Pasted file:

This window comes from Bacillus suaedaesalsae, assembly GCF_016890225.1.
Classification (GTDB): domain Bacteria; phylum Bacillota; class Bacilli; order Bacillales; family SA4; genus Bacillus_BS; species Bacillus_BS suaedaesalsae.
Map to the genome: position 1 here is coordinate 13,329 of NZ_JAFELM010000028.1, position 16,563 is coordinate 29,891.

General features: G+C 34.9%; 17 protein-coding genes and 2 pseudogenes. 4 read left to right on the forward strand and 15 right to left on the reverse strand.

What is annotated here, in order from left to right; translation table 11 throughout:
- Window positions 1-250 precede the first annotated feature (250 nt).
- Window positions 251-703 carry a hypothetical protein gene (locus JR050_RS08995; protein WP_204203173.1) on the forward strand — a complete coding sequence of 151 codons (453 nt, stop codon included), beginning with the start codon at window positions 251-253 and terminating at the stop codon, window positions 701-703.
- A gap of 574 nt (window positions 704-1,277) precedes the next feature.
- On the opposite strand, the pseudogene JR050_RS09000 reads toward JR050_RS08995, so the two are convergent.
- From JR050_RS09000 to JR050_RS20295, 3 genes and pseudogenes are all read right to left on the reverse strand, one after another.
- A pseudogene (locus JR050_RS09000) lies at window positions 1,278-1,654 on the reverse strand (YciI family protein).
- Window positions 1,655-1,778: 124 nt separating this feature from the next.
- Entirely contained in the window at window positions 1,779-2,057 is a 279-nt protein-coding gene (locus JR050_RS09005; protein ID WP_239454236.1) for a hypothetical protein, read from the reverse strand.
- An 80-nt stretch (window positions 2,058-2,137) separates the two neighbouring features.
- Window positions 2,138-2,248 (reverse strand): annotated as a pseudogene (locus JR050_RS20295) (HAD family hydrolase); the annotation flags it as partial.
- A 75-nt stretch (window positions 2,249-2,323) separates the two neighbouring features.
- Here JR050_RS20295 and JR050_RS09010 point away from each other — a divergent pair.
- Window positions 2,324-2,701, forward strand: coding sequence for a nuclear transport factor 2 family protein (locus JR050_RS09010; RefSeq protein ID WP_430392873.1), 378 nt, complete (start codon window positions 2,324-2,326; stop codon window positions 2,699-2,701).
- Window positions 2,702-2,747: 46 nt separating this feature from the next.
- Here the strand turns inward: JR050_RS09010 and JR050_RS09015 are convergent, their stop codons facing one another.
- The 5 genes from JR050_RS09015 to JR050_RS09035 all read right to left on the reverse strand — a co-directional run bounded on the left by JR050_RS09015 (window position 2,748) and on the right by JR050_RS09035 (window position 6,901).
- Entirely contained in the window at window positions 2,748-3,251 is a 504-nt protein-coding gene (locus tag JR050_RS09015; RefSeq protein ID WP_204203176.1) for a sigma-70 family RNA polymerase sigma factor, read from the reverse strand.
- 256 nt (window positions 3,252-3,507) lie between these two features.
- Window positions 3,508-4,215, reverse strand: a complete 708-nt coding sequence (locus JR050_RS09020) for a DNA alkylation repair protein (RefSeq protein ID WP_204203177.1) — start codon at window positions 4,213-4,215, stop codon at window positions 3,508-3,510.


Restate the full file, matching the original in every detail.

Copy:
This window comes from Bacillus suaedaesalsae, assembly GCF_016890225.1.
Classification (GTDB): domain Bacteria; phylum Bacillota; class Bacilli; order Bacillales; family SA4; genus Bacillus_BS; species Bacillus_BS suaedaesalsae.
Map to the genome: position 1 here is coordinate 13,329 of NZ_JAFELM010000028.1, position 16,563 is coordinate 29,891.

General features: G+C 34.9%; 17 protein-coding genes and 2 pseudogenes. 4 read left to right on the forward strand and 15 right to left on the reverse strand.

What is annotated here, in order from left to right; translation table 11 throughout:
- Window positions 1-250 precede the first annotated feature (250 nt).
- Window positions 251-703 carry a hypothetical protein gene (locus JR050_RS08995; protein WP_204203173.1) on the forward strand — a complete coding sequence of 151 codons (453 nt, stop codon included), beginning with the start codon at window positions 251-253 and terminating at the stop codon, window positions 701-703.
- A gap of 574 nt (window positions 704-1,277) precedes the next feature.
- On the opposite strand, the pseudogene JR050_RS09000 reads toward JR050_RS08995, so the two are convergent.
- From JR050_RS09000 to JR050_RS20295, 3 genes and pseudogenes are all read right to left on the reverse strand, one after another.
- A pseudogene (locus JR050_RS09000) lies at window positions 1,278-1,654 on the reverse strand (YciI family protein).
- Window positions 1,655-1,778: 124 nt separating this feature from the next.
- Entirely contained in the window at window positions 1,779-2,057 is a 279-nt protein-coding gene (locus JR050_RS09005; protein ID WP_239454236.1) for a hypothetical protein, read from the reverse strand.
- An 80-nt stretch (window positions 2,058-2,137) separates the two neighbouring features.
- Window positions 2,138-2,248 (reverse strand): annotated as a pseudogene (locus JR050_RS20295) (HAD family hydrolase); the annotation flags it as partial.
- A 75-nt stretch (window positions 2,249-2,323) separates the two neighbouring features.
- Here JR050_RS20295 and JR050_RS09010 point away from each other — a divergent pair.
- Window positions 2,324-2,701, forward strand: coding sequence for a nuclear transport factor 2 family protein (locus JR050_RS09010; RefSeq protein ID WP_430392873.1), 378 nt, complete (start codon window positions 2,324-2,326; stop codon window positions 2,699-2,701).
- Window positions 2,702-2,747: 46 nt separating this feature from the next.
- Here the strand turns inward: JR050_RS09010 and JR050_RS09015 are convergent, their stop codons facing one another.
- The 5 genes from JR050_RS09015 to JR050_RS09035 all read right to left on the reverse strand — a co-directional run bounded on the left by JR050_RS09015 (window position 2,748) and on the right by JR050_RS09035 (window position 6,901).
- Entirely contained in the window at window positions 2,748-3,251 is a 504-nt protein-coding gene (locus tag JR050_RS09015; RefSeq protein ID WP_204203176.1) for a sigma-70 family RNA polymerase sigma factor, read from the reverse strand.
- 256 nt (window positions 3,252-3,507) lie between these two features.
- Window positions 3,508-4,215, reverse strand: a complete 708-nt coding sequence (locus JR050_RS09020) for a DNA alkylation repair protein (RefSeq protein ID WP_204203177.1) — start codon at window positions 4,213-4,215, stop codon at window positions 3,508-3,510.